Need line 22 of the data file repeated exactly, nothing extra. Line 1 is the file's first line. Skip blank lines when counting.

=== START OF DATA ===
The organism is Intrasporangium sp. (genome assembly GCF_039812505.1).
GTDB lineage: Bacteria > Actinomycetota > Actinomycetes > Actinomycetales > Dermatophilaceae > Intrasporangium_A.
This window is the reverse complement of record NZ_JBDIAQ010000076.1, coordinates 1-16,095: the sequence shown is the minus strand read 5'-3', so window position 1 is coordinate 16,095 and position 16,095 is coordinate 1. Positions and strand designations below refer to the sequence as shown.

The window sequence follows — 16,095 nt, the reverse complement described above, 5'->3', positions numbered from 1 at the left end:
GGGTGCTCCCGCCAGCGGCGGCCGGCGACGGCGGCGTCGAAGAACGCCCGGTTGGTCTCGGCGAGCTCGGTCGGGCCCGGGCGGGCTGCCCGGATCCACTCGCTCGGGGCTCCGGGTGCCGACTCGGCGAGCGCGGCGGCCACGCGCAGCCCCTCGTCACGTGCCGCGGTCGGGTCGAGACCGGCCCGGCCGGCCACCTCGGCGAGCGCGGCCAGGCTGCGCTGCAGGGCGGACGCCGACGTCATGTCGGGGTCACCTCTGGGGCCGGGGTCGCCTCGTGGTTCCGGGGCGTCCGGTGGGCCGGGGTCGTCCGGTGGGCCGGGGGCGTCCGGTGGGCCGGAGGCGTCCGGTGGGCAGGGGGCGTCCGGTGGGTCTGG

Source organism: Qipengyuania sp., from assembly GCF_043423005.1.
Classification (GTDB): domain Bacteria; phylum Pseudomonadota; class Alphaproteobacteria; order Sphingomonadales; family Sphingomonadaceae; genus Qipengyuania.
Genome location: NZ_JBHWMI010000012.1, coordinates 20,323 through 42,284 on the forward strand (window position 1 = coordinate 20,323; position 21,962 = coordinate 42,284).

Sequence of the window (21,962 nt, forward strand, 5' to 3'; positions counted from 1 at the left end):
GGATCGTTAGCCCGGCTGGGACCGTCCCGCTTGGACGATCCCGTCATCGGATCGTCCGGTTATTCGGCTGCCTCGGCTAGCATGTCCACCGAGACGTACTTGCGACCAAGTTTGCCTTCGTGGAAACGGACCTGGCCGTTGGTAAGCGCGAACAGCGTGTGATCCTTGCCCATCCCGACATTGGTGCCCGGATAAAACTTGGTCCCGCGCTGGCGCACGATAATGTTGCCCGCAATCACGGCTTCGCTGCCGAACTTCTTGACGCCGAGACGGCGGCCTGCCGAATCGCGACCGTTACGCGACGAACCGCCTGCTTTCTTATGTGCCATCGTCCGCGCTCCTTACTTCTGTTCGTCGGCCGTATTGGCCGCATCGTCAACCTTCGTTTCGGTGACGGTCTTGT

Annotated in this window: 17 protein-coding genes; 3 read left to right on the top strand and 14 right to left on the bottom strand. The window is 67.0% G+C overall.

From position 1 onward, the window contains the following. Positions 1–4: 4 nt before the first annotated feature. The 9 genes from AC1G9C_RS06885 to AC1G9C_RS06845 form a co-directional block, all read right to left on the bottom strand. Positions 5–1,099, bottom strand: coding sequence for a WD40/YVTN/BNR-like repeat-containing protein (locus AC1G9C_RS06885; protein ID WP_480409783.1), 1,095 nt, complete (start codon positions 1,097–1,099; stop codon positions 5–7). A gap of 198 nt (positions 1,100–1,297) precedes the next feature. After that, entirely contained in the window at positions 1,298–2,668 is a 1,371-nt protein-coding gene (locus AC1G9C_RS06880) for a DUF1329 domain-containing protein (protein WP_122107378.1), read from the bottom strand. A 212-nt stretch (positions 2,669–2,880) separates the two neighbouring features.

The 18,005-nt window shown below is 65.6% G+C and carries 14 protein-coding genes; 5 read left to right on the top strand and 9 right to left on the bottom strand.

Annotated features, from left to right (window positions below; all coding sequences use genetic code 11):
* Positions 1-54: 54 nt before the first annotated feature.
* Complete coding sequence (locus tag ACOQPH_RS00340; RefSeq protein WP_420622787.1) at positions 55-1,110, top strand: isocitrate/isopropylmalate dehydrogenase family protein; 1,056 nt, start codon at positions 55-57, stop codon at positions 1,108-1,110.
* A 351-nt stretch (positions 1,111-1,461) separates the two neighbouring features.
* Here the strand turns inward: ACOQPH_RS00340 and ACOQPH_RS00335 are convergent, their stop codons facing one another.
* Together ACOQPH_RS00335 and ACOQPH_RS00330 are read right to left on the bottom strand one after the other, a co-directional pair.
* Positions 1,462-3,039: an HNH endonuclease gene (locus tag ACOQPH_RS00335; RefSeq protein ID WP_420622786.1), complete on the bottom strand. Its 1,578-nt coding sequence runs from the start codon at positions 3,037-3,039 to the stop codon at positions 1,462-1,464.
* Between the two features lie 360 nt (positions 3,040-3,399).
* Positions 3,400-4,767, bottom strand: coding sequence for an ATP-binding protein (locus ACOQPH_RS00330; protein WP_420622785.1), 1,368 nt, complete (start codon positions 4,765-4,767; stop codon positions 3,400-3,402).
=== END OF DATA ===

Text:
* Positions 3,400-4,767, bottom strand: coding sequence for an ATP-binding protein (locus ACOQPH_RS00330; protein WP_420622785.1), 1,368 nt, complete (start codon positions 4,765-4,767; stop codon positions 3,400-3,402).